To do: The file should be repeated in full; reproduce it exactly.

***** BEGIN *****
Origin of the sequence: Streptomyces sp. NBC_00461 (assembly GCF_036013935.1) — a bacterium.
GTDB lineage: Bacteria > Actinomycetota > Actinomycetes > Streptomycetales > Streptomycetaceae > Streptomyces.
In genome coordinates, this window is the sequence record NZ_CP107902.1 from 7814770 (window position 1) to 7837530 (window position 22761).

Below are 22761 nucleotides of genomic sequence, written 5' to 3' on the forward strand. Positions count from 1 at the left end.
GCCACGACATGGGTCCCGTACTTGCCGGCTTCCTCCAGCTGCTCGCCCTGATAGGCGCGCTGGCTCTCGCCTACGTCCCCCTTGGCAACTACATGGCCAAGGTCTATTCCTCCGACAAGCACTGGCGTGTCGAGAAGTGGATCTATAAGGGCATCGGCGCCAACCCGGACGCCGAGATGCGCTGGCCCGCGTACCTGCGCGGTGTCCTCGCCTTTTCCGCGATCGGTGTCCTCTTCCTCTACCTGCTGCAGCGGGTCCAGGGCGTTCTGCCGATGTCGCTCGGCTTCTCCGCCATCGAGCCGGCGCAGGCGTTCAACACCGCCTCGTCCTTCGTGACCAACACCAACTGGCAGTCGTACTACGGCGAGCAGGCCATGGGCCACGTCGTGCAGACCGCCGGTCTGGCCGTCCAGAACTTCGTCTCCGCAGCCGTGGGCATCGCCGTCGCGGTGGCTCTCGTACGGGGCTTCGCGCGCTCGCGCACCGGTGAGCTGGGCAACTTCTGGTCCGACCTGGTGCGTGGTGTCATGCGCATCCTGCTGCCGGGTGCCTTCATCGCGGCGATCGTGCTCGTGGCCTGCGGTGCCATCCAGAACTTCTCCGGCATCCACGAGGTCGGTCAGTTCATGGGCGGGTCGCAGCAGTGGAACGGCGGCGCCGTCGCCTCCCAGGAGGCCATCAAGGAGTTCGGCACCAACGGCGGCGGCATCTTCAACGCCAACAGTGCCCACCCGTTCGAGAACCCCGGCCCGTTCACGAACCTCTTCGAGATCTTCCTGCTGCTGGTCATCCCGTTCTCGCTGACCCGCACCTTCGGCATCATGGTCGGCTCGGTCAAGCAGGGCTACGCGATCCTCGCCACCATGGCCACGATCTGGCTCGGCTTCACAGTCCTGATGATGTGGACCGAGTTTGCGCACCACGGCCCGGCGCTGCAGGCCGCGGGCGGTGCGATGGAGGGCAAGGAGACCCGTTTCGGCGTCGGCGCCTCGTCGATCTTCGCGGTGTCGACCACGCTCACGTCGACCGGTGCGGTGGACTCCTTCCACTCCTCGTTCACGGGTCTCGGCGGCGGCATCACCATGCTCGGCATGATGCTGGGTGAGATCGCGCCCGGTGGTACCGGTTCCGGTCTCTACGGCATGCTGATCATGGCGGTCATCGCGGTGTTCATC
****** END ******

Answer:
Origin of the sequence: Streptomyces sp. NBC_00461 (assembly GCF_036013935.1) — a bacterium.
GTDB lineage: Bacteria > Actinomycetota > Actinomycetes > Streptomycetales > Streptomycetaceae > Streptomyces.
In genome coordinates, this window is the sequence record NZ_CP107902.1 from 7814770 (window position 1) to 7837530 (window position 22761).

Below are 22761 nucleotides of genomic sequence, written 5' to 3' on the forward strand. Positions count from 1 at the left end.
GCCACGACATGGGTCCCGTACTTGCCGGCTTCCTCCAGCTGCTCGCCCTGATAGGCGCGCTGGCTCTCGCCTACGTCCCCCTTGGCAACTACATGGCCAAGGTCTATTCCTCCGACAAGCACTGGCGTGTCGAGAAGTGGATCTATAAGGGCATCGGCGCCAACCCGGACGCCGAGATGCGCTGGCCCGCGTACCTGCGCGGTGTCCTCGCCTTTTCCGCGATCGGTGTCCTCTTCCTCTACCTGCTGCAGCGGGTCCAGGGCGTTCTGCCGATGTCGCTCGGCTTCTCCGCCATCGAGCCGGCGCAGGCGTTCAACACCGCCTCGTCCTTCGTGACCAACACCAACTGGCAGTCGTACTACGGCGAGCAGGCCATGGGCCACGTCGTGCAGACCGCCGGTCTGGCCGTCCAGAACTTCGTCTCCGCAGCCGTGGGCATCGCCGTCGCGGTGGCTCTCGTACGGGGCTTCGCGCGCTCGCGCACCGGTGAGCTGGGCAACTTCTGGTCCGACCTGGTGCGTGGTGTCATGCGCATCCTGCTGCCGGGTGCCTTCATCGCGGCGATCGTGCTCGTGGCCTGCGGTGCCATCCAGAACTTCTCCGGCATCCACGAGGTCGGTCAGTTCATGGGCGGGTCGCAGCAGTGGAACGGCGGCGCCGTCGCCTCCCAGGAGGCCATCAAGGAGTTCGGCACCAACGGCGGCGGCATCTTCAACGCCAACAGTGCCCACCCGTTCGAGAACCCCGGCCCGTTCACGAACCTCTTCGAGATCTTCCTGCTGCTGGTCATCCCGTTCTCGCTGACCCGCACCTTCGGCATCATGGTCGGCTCGGTCAAGCAGGGCTACGCGATCCTCGCCACCATGGCCACGATCTGGCTCGGCTTCACAGTCCTGATGATGTGGACCGAGTTTGCGCACCACGGCCCGGCGCTGCAGGCCGCGGGCGGTGCGATGGAGGGCAAGGAGACCCGTTTCGGCGTCGGCGCCTCGTCGATCTTCGCGGTGTCGACCACGCTCACGTCGACCGGTGCGGTGGACTCCTTCCACTCCTCGTTCACGGGTCTCGGCGGCGGCATCACCATGCTCGGCATGATGCTGGGTGAGATCGCGCCCGGTGGTACCGGTTCCGGTCTCTACGGCATGCTGATCATGGCGGTCATCGCGGTGTTCATC